A clever take on the psychological-horror genre where the most sinister thing is a piece of cloth, but it is not tight enough to truly enthrall.
Dir. Peter Strickland
2018 | UK | Drama/Horror | 118 mins | 2.35:1 | English
R21 (passed clean) for strong sexual content including a scene of aberrant behavior, and some bloody images
Cast: Gwendoline Christie, Sidse Babett Knudsen, Marianne Jean-Baptiste
Plot: A haunting ghost story set against the backdrop of a busy winter sales period in a department store and follows the life of a cursed dress as it passes from person to person, with devastating consequences.
Awards: Official Selection (Toronto)
International Sales: Bankside Films
Singapore Distributor: Anticipate Pictures
Subject Matter: Mature
Narrative Style: Slightly Complex
Pace: Slightly Slow
Audience Type: Slightly Arthouse
(Reviewed as part of Singapore Film Society screening)
For some time, British filmmaker Peter Strickland has been quietly making features, but In Fabric might be the film that would finally reach a larger audience of cinephiles. A high-concept work that operates within the familiar boundaries of psychological horror, In Fabric is not just a clever take on the genre but also our collective obsession with rituals.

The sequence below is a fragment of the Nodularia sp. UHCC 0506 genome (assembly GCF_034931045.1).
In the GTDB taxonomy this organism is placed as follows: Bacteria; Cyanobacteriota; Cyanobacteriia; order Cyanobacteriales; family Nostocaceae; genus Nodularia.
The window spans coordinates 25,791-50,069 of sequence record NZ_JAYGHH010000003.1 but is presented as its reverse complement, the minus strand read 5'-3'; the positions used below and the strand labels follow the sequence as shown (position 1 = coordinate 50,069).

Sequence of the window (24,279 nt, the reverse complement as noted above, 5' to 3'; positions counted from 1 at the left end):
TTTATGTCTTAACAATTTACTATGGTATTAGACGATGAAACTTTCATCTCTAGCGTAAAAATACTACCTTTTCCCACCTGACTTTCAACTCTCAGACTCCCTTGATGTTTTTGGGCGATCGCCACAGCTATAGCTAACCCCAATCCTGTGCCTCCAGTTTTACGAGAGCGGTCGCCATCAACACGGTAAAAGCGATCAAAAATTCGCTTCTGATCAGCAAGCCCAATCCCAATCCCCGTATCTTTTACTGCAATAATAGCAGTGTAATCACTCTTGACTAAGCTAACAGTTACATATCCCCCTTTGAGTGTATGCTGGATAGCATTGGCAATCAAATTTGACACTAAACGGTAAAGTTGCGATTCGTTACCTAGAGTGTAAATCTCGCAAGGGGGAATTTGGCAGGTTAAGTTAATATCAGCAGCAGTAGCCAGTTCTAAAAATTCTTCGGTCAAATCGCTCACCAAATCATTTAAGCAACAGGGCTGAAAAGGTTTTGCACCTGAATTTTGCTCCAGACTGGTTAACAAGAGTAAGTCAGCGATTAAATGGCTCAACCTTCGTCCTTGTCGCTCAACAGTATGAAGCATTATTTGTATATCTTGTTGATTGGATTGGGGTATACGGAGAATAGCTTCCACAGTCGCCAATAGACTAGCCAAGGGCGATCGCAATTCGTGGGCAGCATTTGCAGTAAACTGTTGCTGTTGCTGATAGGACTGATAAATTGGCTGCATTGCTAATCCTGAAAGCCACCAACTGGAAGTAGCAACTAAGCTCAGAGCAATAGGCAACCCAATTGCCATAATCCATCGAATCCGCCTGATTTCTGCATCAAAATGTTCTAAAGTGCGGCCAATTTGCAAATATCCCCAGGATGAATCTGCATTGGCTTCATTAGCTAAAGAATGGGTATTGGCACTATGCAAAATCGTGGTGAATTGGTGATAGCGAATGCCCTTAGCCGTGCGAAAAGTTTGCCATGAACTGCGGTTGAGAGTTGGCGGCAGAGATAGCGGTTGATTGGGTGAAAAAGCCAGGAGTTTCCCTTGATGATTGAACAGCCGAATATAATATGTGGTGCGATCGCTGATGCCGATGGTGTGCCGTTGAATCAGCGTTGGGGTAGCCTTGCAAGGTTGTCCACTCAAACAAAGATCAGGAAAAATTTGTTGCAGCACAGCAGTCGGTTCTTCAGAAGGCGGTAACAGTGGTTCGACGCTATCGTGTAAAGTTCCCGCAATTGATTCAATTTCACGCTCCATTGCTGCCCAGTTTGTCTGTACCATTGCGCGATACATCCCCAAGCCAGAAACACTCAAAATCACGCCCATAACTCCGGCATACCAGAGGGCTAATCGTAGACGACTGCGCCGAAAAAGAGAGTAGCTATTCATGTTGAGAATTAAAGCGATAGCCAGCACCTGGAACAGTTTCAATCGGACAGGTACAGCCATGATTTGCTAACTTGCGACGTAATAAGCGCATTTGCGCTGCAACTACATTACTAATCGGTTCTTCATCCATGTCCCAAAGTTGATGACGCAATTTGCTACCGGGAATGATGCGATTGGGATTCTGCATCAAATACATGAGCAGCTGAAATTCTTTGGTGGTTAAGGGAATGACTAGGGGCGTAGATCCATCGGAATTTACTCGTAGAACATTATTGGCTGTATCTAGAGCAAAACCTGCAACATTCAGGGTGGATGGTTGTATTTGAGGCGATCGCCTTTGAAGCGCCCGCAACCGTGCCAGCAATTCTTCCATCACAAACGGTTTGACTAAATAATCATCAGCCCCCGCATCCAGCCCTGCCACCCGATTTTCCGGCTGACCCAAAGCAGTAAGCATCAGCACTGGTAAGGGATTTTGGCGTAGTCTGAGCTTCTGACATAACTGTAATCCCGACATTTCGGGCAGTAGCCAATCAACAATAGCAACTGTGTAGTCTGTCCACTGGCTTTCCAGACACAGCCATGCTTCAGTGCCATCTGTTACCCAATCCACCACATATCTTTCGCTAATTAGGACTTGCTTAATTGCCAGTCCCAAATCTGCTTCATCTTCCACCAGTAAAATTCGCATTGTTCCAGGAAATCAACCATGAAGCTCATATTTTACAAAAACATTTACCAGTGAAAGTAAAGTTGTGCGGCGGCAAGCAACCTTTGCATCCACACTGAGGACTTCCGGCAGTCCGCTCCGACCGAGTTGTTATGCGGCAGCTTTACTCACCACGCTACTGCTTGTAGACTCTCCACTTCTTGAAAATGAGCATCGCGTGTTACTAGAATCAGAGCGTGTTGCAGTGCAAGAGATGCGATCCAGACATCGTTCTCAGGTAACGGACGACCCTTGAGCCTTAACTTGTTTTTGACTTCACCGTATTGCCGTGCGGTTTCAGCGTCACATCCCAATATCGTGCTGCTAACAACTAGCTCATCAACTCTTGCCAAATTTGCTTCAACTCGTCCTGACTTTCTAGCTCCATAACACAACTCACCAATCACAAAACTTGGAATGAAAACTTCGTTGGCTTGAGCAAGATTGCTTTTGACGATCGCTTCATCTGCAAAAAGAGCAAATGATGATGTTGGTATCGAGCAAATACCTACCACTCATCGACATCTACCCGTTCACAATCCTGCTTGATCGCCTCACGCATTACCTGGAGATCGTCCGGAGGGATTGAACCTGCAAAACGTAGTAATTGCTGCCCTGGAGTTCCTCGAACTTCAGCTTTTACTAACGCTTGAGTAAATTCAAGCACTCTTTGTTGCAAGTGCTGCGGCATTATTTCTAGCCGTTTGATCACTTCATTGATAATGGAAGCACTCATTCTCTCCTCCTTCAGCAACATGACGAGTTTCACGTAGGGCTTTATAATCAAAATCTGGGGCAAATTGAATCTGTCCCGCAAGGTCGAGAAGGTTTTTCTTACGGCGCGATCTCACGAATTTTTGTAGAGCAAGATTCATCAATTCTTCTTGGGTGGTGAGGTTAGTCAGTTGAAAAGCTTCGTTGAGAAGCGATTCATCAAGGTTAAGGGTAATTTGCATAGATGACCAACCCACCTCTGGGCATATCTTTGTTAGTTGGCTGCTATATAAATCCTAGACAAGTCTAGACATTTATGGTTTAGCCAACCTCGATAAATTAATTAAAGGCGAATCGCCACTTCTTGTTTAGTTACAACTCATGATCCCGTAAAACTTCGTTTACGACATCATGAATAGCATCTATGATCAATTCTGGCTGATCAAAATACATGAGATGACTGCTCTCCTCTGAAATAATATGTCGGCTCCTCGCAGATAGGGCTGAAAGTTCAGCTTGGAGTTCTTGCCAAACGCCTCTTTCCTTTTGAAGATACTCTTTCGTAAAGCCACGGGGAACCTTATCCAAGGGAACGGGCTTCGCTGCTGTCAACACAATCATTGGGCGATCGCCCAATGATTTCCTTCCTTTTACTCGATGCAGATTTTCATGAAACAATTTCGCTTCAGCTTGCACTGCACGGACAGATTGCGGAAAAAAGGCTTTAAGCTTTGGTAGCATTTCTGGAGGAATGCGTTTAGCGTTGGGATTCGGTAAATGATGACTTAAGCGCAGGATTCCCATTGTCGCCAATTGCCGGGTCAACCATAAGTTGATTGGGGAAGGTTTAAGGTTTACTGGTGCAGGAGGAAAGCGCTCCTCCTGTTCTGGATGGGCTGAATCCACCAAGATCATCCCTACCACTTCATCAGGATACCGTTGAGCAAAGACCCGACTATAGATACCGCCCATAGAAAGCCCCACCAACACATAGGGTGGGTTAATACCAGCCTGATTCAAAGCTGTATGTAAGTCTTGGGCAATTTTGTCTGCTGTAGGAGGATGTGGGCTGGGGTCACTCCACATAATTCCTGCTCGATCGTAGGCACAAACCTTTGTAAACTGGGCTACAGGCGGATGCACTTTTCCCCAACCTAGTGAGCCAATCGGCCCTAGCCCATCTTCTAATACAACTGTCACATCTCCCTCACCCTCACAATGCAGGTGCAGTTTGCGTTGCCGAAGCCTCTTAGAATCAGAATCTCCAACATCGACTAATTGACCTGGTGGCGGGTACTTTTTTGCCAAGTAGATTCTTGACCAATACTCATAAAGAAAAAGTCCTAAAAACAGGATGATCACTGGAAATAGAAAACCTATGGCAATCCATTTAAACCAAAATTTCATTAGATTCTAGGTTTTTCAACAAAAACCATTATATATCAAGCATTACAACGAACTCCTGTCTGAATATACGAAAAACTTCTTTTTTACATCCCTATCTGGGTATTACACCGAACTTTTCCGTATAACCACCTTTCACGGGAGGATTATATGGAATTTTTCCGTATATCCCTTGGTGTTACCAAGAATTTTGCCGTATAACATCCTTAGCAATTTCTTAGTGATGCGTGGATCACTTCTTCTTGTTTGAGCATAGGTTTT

A story about a red dress that haunts every new owner as it is bought, returned, and bought again from a departmental store manned by strange people, Strickland’s film milks the most of its simple premise, but realises also that it can only go so far in terms of storytelling and narrative structure. (Side-track: cinephiles may draw allusions of the red dress to Nicolas Roeg’s even more disquieting Don’t Look Now (1973)).
Which is partly why the film relies heavily on montage and sound design to evoke a kind of uncanny ‘70s feel, so as to mitigate its structural issues. There’s a sense of rich atmosphere, and a number of scenes do feel unsettling, including one involving a mannequin and sexual pleasure.
“Did the transaction validate your paradigm of consumerism?”
Strickland’s aim is to provoke us to think more about the rituals (perverse or otherwise) that have consumed us—well, consumerism is certainly an obvious point, but digging deeper, it’s really about the ritual of life i.e. the motions we go through to find a sense of purpose, societal expectations we have to heed, etiquettes that we must follow, etc.
In this regard, Strickland’s work tries to blow them all apart, like the washing machine in the film that literally spins out of control. Unfortunately, the film goes on a tad too long and isn’t tight enough to truly enthrall.
The main issue is that Strickland seems to have invested too much emotionally (and a fair bit of the film’s duration) into the ‘first victim’, that when it transits into the next, it feels as if things need to start all over again e.g. the setup, characterisation and building of emotional stakes.
In Fabric is strong in the first hour or so, but while it sees out the plotting, including twists and turns, reasonably (and in style), it can get rather tedious in the long stretch.